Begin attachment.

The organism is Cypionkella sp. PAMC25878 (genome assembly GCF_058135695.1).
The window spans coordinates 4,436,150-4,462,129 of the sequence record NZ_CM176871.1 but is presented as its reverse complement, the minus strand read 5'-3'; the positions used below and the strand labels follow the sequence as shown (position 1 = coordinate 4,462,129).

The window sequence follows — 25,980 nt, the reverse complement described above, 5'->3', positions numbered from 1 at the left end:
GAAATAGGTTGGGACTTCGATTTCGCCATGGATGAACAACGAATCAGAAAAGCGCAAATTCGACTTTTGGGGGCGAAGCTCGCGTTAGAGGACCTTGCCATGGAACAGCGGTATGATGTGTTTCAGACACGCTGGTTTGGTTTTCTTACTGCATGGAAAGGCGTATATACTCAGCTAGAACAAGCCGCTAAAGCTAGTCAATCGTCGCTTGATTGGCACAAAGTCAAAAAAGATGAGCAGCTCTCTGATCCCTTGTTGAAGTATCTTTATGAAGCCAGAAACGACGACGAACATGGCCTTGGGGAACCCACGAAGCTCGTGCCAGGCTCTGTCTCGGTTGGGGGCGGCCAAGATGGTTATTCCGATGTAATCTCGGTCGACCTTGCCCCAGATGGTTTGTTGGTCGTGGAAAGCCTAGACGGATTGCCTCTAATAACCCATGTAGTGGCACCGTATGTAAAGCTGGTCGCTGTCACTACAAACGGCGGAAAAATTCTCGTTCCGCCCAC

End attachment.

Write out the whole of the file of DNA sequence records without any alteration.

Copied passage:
The organism is Cypionkella sp. PAMC25878 (genome assembly GCF_058135695.1).
The window spans coordinates 4,436,150-4,462,129 of the sequence record NZ_CM176871.1 but is presented as its reverse complement, the minus strand read 5'-3'; the positions used below and the strand labels follow the sequence as shown (position 1 = coordinate 4,462,129).

The window sequence follows — 25,980 nt, the reverse complement described above, 5'->3', positions numbered from 1 at the left end:
GAAATAGGTTGGGACTTCGATTTCGCCATGGATGAACAACGAATCAGAAAAGCGCAAATTCGACTTTTGGGGGCGAAGCTCGCGTTAGAGGACCTTGCCATGGAACAGCGGTATGATGTGTTTCAGACACGCTGGTTTGGTTTTCTTACTGCATGGAAAGGCGTATATACTCAGCTAGAACAAGCCGCTAAAGCTAGTCAATCGTCGCTTGATTGGCACAAAGTCAAAAAAGATGAGCAGCTCTCTGATCCCTTGTTGAAGTATCTTTATGAAGCCAGAAACGACGACGAACATGGCCTTGGGGAACCCACGAAGCTCGTGCCAGGCTCTGTCTCGGTTGGGGGCGGCCAAGATGGTTATTCCGATGTAATCTCGGTCGACCTTGCCCCAGATGGTTTGTTGGTCGTGGAAAGCCTAGACGGATTGCCTCTAATAACCCATGTAGTGGCACCGTATGTAAAGCTGGTCGCTGTCACTACAAACGGCGGAAAAATTCTCGTTCCGCCCAC